There was only relatively minor trouble on Friday night as loyalists for the most part wisely paused their protests after the death of Prince Philip. Lobbing petrol bombs at police in Northern Ireland wouldn't be a good look as the Queen prepares to bury her husband.
It might well have got them onto the front pages of the UK papers, something all their rage and fury over the past week failed to do. Rory McIlroy inadvertently hitting his dad with a golf ball made the cut, but London was indifferent to the obstreperous sons of Ulster running riot on their home patch.
Britain really only pays heed when trouble crosses the Irish Sea. As journalist Neil Mackay noted: "If this violence was happening in Glasgow, Cardiff or London, coverage would be endless. There'd be public inquiries. But for Northern Ireland, silence."
How burning a bus on the Shankill, firing petrol bombs over the peace wall at Lanark Way, or attacking the police in Carrickfergus is going to axe the protocol is hard to see. Do loyalists think Boris Johnson, Michael Gove or any of the cabinet are actually concerned about these places or the people in them?
It is absurd and intrinsically wrong that a Translink driver, rank-and-file PSNI officers, or working-class nationalists living in interface areas should pay any price for a Brexit betrayal for which they bear absolutely no responsibility.
If loyalists are searching for somebody to blame, they need look no further than Downing Street and a DUP that was so blinded by Kodak moments from waltzing in and out of Number 10 that it failed to see the clear dangers on the horizon.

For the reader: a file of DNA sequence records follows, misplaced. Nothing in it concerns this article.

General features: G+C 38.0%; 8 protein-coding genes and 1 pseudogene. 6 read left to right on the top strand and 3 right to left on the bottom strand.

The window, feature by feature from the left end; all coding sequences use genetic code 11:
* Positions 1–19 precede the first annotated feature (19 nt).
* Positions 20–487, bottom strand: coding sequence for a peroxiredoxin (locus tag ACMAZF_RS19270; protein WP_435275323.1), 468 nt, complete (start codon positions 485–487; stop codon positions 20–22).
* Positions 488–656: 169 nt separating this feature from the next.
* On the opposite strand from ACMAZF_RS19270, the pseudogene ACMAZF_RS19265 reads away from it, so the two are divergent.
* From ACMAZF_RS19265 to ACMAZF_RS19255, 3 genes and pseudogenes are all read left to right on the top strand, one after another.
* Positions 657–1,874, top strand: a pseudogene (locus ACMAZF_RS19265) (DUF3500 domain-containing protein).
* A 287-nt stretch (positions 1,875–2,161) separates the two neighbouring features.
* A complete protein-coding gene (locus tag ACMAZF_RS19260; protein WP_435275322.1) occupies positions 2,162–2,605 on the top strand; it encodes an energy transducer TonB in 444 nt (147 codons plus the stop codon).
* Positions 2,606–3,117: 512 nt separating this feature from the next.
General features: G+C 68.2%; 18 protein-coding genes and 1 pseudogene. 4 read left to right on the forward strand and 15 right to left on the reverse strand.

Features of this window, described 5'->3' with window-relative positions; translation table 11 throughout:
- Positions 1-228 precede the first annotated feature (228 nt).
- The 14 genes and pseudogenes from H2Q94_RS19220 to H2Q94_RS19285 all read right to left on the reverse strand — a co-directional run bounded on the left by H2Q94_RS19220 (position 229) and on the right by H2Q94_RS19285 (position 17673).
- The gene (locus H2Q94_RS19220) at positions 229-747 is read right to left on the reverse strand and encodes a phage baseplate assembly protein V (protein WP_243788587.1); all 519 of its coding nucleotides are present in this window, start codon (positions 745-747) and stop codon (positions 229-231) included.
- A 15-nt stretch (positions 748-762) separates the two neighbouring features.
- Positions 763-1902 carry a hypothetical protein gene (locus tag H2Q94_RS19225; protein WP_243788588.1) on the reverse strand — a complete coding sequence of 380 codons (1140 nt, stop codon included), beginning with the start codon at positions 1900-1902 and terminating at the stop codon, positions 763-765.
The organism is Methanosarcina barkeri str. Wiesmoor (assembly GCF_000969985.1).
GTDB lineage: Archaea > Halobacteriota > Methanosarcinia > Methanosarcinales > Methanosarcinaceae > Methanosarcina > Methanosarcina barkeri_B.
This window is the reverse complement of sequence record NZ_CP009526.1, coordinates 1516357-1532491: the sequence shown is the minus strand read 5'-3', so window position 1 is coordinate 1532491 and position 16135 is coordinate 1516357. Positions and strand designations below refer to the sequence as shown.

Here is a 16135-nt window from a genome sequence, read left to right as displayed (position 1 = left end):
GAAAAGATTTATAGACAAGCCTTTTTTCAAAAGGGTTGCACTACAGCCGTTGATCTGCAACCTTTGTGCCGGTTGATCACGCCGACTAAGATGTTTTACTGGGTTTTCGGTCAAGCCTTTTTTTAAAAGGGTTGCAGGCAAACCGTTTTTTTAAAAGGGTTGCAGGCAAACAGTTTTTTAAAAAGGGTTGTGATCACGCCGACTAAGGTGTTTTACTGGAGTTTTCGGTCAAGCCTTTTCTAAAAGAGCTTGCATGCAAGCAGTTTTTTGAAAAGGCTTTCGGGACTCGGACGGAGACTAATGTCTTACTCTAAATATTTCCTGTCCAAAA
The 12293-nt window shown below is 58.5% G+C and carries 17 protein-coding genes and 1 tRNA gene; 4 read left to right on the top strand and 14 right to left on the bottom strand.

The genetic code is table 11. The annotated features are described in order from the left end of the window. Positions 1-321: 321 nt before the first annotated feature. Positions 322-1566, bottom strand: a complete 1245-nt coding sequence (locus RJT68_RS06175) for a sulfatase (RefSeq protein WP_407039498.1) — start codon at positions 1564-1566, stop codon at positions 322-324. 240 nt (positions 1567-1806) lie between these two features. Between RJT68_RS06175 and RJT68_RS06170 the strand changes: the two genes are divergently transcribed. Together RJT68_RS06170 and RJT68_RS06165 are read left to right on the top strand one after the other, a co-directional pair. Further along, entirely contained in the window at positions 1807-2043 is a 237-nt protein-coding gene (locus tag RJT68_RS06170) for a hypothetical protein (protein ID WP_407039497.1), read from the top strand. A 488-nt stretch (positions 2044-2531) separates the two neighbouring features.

For a party which so often clings to the past, it casually discarded the lessons laid bare by history. In 1921, Sir Edward Carson said: "What a fool I was. I was only a puppet, and so was Ulster, and so was Ireland, in the political game that was to get the Conservative Party into power."
Why were those words not ringing in DUP ears every time they sat around the negotiating table with the Tories? Despite all the talk of the 'precious Union', it was always a classic case of unrequited love.
What happened should reinforce for unionists that to maintain the constitutional status quo they must reach out to people outside their own community here. Those are the relationships they need to build.
Violence erupting on the streets in Northern Ireland's centenary year is disastrous for proponents of preserving the state.
So the absence of unionist politicians on the ground trying to calm the situation is baffling. Why have we not seen MPs and MLAs on the streets in loyalist areas as we have in republican ones? Does their commitment to ending the violence not extend to more than a soundbite, or are they actually running scared of what they have helped whip up?
The potential for disaster, even accidentally, can't be underestimated. Some of the rioters clearly don't have two brain cells to rub together. Putting a hijacked bus in neutral to freewheel down a road was a spectacularly stupid act. It could easily have crushed a child in its path.
Lyra McKee's death in Derry almost two years ago was caused by the moronic recklessness of the New IRA. For another human life to be snuffed out for absolutely nothing would be unforgivable.